Members of school leaders’ union NAHT, which represents leaders in every school on the Isle of Man, are gathering tomorrow (Tuesday 28 January) to discuss industrial action short of a strike due to commence this Thursday (30 January). They will be joined by senior NAHT officials, including general secretary Paul Whiteman.
This follows an official ballot in which 96 per cent of NAHT school leader members voted that they would be prepared to take industrial action short of strike, and 87 per cent said they were prepared to strike.
NAHT has served notice to the Department of Education, Sport and Culture (DESC) that their members will be taking action short of strike from Thursday (30 January). The meeting tomorrow will confirm this and determine what form of action will be taken.
Unions on the Isle of Man have been in dispute with the DESC since the beginning of 2019 over pay. Last week, DESC announced that it had reached a deal with one union. We understand that this has now fallen away. Attempts to split the unions collective endeavours have failed.
Rob Kelsall, NAHT National Secretary, said: “Education professionals on the Isle of Man have been forced into a position where taking action is the only option left open to them. Trust and confidence between School Leaders, Teachers and the Department is at an all-time low. We are dismayed that the Chief Minister has not taken up our invitation to meet to discuss the situation. Tynwald must take action; now is the time to fix this.”
Paul Whiteman, NAHT general secretary, said: “Education professionals on the island have shown that they are determined not to be taken for granted any longer, and the whole of NAHT is right behind them. We have seen that failures to implement fair pay settlements for leaders and their teams have had a huge and negative impact on the profession. Without a skilled and motivated workforce, none of the government’s aspirations to raise the academic and social standards and outcomes for children and young people will come to fruition.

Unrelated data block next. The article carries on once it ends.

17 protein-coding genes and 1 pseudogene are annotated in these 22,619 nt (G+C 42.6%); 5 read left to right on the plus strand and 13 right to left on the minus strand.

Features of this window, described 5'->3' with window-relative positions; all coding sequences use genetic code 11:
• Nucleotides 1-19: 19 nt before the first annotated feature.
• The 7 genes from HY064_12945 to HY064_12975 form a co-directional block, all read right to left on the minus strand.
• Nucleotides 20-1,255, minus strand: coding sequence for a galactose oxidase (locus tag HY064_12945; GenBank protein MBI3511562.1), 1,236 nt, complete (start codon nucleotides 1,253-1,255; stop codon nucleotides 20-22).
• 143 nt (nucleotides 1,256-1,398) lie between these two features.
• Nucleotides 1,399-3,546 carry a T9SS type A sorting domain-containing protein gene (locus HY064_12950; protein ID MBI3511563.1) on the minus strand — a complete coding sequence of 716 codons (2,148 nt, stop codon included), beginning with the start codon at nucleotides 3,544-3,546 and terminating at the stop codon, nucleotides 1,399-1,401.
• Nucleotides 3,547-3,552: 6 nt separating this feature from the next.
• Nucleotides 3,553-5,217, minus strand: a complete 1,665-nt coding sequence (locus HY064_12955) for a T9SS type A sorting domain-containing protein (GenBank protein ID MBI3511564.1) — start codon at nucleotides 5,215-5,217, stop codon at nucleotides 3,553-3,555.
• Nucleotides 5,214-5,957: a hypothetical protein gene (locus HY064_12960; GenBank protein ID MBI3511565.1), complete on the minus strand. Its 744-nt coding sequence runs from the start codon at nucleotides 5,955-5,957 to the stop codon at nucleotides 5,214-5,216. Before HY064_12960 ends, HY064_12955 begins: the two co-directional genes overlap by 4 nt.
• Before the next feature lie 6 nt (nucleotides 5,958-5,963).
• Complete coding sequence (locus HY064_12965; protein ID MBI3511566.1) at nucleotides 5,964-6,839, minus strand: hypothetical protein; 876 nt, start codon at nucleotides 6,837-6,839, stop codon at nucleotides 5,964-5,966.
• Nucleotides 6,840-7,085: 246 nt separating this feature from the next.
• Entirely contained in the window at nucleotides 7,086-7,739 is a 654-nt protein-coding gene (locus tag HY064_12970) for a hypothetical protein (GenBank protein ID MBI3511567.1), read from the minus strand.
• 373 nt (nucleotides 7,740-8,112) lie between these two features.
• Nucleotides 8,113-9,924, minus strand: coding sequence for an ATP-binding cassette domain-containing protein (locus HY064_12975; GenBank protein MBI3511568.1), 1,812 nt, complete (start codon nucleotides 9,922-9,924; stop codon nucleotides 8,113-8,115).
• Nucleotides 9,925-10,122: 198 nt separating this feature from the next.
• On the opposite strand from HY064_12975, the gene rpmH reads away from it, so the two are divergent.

“The government has shown a complete lack of respect for hard working and dedicated professionals. In doing so you have to ask the question: do they really care about the future of the island’s children? NAHT members do, which is why we are campaigning for a just settlement to recruit and retain the very best education professionals to the Isle of Man.”
Teachers and school leaders on the Isle of Man have been forced to accept 10 years of below-inflation pay awards, amounting to real-terms pay cuts. Despite the School Teachers’ Review Body (STRB) last year recommending a pay rise of 3.5% for all teachers and leaders, the island’s government has refused to award the full amount to all staff.
Max Kelly, of NAHT’s Isle of Man branch, said: “School leaders on the Isle of Man are feeling downtrodden and undervalued. They are dedicated professionals, absolutely committed to providing the best education possible for all children. For too long the government has taken that, and them, for granted. NAHT has been negotiating with employers since the start of last year, but to no avail. We are keen to avoid action, and the door remains open to further talks, but school leaders deserve a fair deal for the vital work they do.”
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Senior Press Officer